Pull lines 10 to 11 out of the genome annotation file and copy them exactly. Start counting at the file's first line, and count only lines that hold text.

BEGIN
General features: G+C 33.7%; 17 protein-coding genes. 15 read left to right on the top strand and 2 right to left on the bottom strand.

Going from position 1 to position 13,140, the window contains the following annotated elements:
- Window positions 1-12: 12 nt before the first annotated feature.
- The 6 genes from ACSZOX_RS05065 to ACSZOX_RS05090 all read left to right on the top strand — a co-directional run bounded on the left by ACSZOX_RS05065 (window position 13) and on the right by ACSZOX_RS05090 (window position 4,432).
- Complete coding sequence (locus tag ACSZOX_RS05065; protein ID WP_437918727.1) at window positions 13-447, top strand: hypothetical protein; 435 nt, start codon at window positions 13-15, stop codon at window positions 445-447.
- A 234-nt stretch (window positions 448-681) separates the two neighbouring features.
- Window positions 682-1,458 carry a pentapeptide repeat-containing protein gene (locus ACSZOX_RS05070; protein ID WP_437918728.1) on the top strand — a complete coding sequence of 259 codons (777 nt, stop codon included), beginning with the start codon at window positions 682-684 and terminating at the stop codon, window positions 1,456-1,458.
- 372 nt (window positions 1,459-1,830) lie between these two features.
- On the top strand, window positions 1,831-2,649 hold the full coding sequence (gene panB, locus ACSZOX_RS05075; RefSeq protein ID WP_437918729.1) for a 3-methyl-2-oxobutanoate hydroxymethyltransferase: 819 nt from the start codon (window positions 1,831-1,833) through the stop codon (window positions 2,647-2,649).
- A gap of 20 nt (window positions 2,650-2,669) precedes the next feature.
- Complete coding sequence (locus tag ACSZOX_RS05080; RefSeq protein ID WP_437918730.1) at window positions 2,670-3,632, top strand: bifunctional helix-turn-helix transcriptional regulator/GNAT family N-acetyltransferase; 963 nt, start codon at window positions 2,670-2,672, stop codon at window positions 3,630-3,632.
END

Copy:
- A gap of 20 nt (window positions 2,650-2,669) precedes the next feature.
- Complete coding sequence (locus tag ACSZOX_RS05080; RefSeq protein ID WP_437918730.1) at window positions 2,670-3,632, top strand: bifunctional helix-turn-helix transcriptional regulator/GNAT family N-acetyltransferase; 963 nt, start codon at window positions 2,670-2,672, stop codon at window positions 3,630-3,632.